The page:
I awoke early this morning, confused in my half-asleep stupor as to why the neighbors were rolling the garbage cans up and down the driveway while at the same time the nearby naval air station was staging extremely low-flying drills about 10 feet from the roof.

After I ruled out the garbage can theory (garbage day is Wednesday, so that would just be silly) and I didn't see Maverick and Goose buzzing the house tower, I thought, "Is that thunder?" It couldn't be - I'd never heard thunder like that, and I grew up in the upper midwest where tornadoes are the only relief from mosquitoes.

But it was.

Continuous low rumbling with no distinct break for several minutes. Since I wasn't getting any sleep anyway, I tried to find out if there's a name for that kind of thunder. Turns out, not that I could find. But I did find all sorts of other cool thunder trivia along the way.

Thunder is a really popular word for movie titles, bands, soccer teams, smart phones, trains/planes/automobiles, and a great intro riff for AC/DC. Chances are that you're experiencing a thunderstorm right now - about 2,000 are occurring around the globe at any given time.

Epenthesis (Patrick, this one is for you!) - the word thunder is an example of ἐπένθεσις, or epenthesis, the addition of one or more sounds to a word, especially to the interior of a word. A "d" was added to the Old English thunor.

Cause - Thunder is the audible pressure (compression) wave produced by lightning, according to the National Lightning Safety Institute. Thunder is produced by the explosive expansion of heated air surrounding a lightning channel and can be heard from a maximum distance of about 10 miles (16 km) under good atmospheric conditions.

Nearly all lightning is generated by thunderstorms. However, the NLSI says, "lightning has also been observed during snowstorms, in columns of billowing smoke from forest fires, in erupting volcanic debris clouds, near fireballs created by nuclear explosions, and on some planets and moons in our solar system. Lightning is a giant static electrical spark. Where there's lightning, there's thunder, and vice versa."

A man in Minneapolis was struck by lightening during a blizzard. Go MN! The NLSI site has a few interesting paragraphs on the science of thunder, so check it out.

Early theories - lightning was the weapon of choice for the mythological beings like Thor (Norse), Zeus (Greek), Indra (Hindu) and Jupiter (Roman). Navajos believed in the Thunderbird, which flapped its wings and created the sound of thunder, and was the source of lightening (sunlight reflected in its eyes).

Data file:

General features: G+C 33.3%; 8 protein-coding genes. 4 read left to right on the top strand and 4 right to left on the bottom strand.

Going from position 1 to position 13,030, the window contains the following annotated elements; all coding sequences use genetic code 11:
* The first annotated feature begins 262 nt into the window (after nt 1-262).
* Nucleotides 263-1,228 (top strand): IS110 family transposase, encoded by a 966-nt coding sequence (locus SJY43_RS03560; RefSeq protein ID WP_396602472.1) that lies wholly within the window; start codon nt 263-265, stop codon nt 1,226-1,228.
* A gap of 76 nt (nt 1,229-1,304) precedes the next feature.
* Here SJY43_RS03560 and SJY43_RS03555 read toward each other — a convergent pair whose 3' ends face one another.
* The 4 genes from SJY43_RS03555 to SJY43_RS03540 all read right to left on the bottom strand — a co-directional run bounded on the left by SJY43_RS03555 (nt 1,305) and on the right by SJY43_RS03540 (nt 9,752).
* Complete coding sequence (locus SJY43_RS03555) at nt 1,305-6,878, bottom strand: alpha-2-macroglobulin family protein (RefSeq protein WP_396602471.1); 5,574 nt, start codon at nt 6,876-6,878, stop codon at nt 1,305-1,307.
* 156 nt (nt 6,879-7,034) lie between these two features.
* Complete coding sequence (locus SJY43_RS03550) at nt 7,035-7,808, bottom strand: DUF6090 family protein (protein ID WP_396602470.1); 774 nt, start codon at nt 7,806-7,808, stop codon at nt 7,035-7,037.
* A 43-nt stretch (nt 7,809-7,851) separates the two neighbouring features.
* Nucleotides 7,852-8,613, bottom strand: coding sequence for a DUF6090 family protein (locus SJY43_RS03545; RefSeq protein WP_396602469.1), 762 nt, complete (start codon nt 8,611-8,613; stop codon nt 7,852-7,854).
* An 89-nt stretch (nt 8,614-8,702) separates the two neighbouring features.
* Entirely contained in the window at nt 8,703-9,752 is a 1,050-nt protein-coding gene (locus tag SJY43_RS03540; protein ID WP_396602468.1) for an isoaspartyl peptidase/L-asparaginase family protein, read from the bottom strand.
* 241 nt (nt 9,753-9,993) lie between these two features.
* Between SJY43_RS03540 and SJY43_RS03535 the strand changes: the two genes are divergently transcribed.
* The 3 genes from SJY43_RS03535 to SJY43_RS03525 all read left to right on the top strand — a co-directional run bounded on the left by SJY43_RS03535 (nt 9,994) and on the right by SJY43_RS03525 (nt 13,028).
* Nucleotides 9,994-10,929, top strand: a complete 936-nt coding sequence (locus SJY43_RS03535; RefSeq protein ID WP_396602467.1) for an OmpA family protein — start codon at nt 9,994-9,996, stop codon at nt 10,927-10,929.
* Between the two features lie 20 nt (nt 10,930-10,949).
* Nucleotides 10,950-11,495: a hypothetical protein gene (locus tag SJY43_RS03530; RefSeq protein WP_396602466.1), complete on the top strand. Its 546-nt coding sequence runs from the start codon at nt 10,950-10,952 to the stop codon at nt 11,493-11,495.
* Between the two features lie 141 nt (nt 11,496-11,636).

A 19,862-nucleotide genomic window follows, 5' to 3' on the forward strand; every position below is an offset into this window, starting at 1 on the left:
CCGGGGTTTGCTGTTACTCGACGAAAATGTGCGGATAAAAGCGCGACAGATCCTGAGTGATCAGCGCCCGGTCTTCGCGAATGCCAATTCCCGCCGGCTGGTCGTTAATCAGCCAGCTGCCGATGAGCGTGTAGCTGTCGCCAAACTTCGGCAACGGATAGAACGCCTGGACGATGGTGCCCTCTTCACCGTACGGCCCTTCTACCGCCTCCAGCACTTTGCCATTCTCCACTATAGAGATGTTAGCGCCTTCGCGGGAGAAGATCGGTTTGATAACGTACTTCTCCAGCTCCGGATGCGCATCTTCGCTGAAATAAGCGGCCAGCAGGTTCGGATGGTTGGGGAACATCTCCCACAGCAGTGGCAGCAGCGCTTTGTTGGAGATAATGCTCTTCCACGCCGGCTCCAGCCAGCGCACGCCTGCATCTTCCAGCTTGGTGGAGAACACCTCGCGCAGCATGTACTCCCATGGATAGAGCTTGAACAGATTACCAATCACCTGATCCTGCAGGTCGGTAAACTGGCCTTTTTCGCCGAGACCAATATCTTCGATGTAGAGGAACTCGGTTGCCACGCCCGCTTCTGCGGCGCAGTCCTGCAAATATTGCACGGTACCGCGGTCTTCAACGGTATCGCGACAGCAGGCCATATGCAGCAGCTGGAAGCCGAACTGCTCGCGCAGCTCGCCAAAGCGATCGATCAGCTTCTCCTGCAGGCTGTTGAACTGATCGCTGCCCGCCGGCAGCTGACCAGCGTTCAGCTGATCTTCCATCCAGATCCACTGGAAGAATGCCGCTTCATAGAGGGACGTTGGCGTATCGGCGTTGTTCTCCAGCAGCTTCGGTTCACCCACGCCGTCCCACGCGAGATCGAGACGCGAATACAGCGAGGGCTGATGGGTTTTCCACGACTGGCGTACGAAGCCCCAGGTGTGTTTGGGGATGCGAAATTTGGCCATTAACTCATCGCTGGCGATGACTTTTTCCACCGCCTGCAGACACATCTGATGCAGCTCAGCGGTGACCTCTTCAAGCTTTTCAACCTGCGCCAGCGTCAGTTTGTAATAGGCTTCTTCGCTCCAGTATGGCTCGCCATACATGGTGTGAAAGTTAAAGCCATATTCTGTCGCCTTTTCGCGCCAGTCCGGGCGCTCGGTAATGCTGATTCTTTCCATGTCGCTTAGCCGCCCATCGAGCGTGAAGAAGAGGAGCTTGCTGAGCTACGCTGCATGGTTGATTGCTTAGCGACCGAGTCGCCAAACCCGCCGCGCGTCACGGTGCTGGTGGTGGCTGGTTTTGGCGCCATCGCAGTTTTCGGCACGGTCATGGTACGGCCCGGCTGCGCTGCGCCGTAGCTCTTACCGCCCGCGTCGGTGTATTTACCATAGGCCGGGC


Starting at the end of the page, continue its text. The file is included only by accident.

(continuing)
The early Greeks, Romans and Vikings (not the football team, they can't find their way off a boat in Lake Minnetonka) believed thunder to be a number of phenomena, including that it was caused by clouds colliding.

Castle thunder - the original Frankenstein film (1931) featured this iconic sound, which was then featured in a bazillion other movies and cartoons including Scooby Doo, Ghostbusters, Back to the Future, Mary Poppins and the Brave Little Toaster. Imagine a dark sky, scary castle, organ music in minor key, maybe a psychadelic hippie van full of meddling kids.

The return stroke - Britannica says the loudest thunder heard after a flash to the ground is actually produced by the return stroke that follows the path forged by the initial stroke, or stepped leader. "The return stroke is louder because it contains a larger and faster-rising electric current than either the leader or a discharge within a cloud. Because the path of a lightning channel is usually branched, tortuous, and very long, sound waves from more distant portions arrive later than those from nearer portions, accounting for the duration of thunder and for the 

characteristic claps and rumbles."

You know what is tortuous? Trying to convince your frightened kitty that the rumbling noises aren't going to get him while unsure yourself if indeed that thunder might not just come through the window and send you into oblivion, courtesy of Queen Bavmorda.

Timing - the distance to a lightening flash can be estimated by measuring the time delay between the flash of light and the thunder - rule of thumb is 5 seconds per mile (3 seconds per km).

And given that the total energy in a large thunderstorm is more than that in an atomic bomb, don't forget Lightning Safety Awareness Week, which strikes during the last full week in June.